"Sirikit, Queen of Thailand, was also my customer," explains Antonio. The Queen of Thailand especially loved books about architecture, gardening, and art. She would bring her ladies-in-waiting and sometimes her son, the Prince. The group would browse for many hours, enjoying the store's fascinating treasures before making decisions on which ones to purchase. Antonio became such a respected friend to this "fantastic lady" that she even invited him to Thailand.

The list of Antonio's famous customers at Rizzoli bookstore goes on and on. Sir Elton John, Michael Jackson, Madonna, Karl Lagerfeld, Paloma Picasso, Christo, Gregory Peck, David Bowie, Abba Eban, Pablo Neruda, Gina Lollobrigida, Diana Ross, Greg Louganis, Fernando Botero, Francoise Gilot, Franco Zeffirelli, and Greta Garbo hung out here. Antonio recalls how Greta Garbo (who liked to be left alone) would spend hours exploring Rizzoli's gorgeous books. "Nobody but us knew she was there."

"Book signings were an essential part of Rizzoli life. They were attended by New York's literary and artistic elite," says Antonio. "The events were extremely popular and always very successful."

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"Book signings were an essential part of Rizzoli life. They were attended by New York's literary and artistic elite." - Antonio Ximenez

Antonio says the Erte exhibition at the Rizzoli Gallery in the Fifth Avenue store (the Beatles and Sir Harry Winston were visitors) was also an unforgettable event. It was called "Fashion and Fantasy." The showcase lasted several hours and ended with a party at El Morocco. Among the guests, he vividly remembers standing between Andy Warhol and Erte in the celebrity packed space.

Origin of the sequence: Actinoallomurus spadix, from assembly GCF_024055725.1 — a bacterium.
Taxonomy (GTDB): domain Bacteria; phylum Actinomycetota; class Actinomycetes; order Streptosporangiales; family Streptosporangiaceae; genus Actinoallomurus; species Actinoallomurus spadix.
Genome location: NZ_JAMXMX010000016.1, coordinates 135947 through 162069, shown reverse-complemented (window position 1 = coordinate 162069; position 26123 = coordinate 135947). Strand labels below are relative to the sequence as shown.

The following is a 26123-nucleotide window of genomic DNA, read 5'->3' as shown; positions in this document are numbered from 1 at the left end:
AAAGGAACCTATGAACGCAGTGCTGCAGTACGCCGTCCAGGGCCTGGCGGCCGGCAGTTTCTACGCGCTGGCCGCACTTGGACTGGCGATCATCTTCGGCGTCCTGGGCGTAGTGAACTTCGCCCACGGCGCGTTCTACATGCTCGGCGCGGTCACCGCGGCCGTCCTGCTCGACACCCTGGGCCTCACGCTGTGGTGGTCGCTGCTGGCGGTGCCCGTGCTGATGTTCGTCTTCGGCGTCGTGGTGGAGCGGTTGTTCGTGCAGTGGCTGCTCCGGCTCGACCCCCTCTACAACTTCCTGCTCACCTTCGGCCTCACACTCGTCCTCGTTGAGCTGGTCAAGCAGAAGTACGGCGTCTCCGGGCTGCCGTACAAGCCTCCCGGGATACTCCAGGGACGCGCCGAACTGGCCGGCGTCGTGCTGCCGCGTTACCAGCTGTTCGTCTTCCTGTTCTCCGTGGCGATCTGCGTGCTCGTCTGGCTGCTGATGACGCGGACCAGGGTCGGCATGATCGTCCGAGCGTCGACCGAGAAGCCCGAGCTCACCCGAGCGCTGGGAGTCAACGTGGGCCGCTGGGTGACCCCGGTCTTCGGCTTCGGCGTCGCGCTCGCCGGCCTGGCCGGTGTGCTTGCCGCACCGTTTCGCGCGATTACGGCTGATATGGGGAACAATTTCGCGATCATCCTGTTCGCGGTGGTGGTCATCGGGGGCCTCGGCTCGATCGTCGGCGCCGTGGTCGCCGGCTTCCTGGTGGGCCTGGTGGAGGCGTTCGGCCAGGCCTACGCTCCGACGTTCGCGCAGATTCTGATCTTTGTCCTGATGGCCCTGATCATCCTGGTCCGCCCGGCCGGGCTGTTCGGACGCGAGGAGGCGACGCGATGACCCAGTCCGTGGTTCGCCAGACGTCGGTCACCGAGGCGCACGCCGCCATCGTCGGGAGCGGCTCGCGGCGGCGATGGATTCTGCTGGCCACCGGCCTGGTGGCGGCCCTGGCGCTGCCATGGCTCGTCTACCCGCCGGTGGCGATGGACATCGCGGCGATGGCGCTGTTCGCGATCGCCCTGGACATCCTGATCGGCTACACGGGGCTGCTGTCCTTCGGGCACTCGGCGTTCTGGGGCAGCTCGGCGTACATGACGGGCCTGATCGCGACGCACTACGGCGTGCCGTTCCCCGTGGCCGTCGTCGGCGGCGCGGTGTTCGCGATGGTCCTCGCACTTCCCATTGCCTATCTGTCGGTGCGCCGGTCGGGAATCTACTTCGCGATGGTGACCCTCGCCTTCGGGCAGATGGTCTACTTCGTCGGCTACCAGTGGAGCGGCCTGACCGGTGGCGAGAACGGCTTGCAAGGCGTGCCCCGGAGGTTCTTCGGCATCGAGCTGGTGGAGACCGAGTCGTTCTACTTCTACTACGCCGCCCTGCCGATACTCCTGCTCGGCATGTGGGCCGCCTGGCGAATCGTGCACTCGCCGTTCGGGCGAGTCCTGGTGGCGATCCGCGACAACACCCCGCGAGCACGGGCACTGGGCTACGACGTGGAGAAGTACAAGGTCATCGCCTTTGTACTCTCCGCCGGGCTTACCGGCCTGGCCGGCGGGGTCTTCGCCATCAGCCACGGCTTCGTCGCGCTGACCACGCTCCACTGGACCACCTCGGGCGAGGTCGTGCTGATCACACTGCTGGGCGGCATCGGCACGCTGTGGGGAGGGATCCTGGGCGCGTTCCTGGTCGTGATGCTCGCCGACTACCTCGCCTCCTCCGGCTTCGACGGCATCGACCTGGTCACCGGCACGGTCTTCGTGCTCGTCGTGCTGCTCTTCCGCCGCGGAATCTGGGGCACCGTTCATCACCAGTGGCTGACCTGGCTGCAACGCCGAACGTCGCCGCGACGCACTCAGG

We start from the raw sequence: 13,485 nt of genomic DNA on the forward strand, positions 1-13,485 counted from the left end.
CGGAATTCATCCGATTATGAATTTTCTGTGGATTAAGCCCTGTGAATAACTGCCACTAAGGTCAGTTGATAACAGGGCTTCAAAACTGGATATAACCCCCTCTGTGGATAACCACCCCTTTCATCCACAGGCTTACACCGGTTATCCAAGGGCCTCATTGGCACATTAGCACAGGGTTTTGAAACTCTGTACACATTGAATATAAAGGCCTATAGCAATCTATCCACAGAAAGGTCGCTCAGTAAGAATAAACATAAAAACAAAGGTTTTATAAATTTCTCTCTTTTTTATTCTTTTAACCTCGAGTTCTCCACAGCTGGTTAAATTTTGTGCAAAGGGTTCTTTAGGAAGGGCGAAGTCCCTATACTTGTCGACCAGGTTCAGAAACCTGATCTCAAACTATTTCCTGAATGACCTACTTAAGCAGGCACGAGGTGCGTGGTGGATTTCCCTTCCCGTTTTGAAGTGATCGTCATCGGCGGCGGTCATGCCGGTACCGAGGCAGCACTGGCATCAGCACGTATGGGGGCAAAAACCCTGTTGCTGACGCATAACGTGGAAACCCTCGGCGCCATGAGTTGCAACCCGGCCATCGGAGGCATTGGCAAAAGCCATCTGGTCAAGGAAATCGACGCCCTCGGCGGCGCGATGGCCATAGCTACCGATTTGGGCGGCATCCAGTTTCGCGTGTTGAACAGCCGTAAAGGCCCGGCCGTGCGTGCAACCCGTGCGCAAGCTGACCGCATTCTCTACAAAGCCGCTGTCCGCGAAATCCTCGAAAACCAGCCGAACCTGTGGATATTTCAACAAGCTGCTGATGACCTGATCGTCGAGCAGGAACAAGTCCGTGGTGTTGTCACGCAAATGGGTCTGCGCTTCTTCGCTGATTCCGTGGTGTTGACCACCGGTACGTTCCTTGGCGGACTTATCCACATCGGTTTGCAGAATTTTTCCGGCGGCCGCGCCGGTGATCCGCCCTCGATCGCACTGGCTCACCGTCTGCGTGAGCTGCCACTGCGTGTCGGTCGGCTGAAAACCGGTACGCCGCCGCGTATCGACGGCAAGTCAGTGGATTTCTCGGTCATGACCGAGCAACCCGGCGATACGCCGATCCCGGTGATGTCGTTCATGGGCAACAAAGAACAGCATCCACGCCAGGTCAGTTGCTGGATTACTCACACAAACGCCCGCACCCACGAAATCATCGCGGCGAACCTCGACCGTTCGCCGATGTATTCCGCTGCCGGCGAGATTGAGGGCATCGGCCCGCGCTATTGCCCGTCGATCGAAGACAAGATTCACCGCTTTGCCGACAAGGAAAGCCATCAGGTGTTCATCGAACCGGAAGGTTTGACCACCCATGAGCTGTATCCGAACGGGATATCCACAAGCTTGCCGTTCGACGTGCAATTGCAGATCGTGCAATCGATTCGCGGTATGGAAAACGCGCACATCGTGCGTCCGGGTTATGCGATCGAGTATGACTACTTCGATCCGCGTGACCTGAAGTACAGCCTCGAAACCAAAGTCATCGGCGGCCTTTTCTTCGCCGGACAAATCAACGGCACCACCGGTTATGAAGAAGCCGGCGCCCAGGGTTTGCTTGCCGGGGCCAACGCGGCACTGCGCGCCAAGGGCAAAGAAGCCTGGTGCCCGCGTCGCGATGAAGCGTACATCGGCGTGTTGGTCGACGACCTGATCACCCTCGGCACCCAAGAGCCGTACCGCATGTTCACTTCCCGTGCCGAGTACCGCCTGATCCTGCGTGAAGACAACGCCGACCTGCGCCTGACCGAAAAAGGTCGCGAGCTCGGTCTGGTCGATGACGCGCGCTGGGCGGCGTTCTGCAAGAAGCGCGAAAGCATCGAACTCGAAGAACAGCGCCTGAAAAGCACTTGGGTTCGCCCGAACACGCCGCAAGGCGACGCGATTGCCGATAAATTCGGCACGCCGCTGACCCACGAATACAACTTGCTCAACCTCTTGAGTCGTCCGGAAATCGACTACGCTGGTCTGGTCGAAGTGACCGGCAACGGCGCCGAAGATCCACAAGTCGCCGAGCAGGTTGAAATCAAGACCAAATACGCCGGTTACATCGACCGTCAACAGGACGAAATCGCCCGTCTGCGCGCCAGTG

Antonio Ximenez is opposed to the destruction of the beautiful 57th Street building. So are a rapidly growing number of authors, publishers, preservationists and international visitors.

Peter Pennover and Anne Walker, authors of the upcoming New York Transformed, explained to me: "The opening of Carnegie Hall in 1891 precipitated 57th Street's emergence as a cultural and musical center. The Rizzoli bookstore building was built to house the Sohmer Piano Company in 1920. Like Chickering Hall next door at 29 West 57th Street (1924) by Cross & Cross, Rizzoli is an important vestige of early 20th century 57th Street when the area thrived as the epicenter of the city's musical trades."

Brooklyn artist David Cooper remembers thinking he was about to become a part of history when he entered the store for The Real Alice in Wonderland book signing in 2010. He brought with him the vast original Alice painting he had created for the book. "Our city is rapidly changing and in that process we are losing so much of its beauty, style and elegant charm. I wonder who will suffer more - those of us witnessing the loss of great architecture now or those generations behind us who will never be able to experience it," he commented.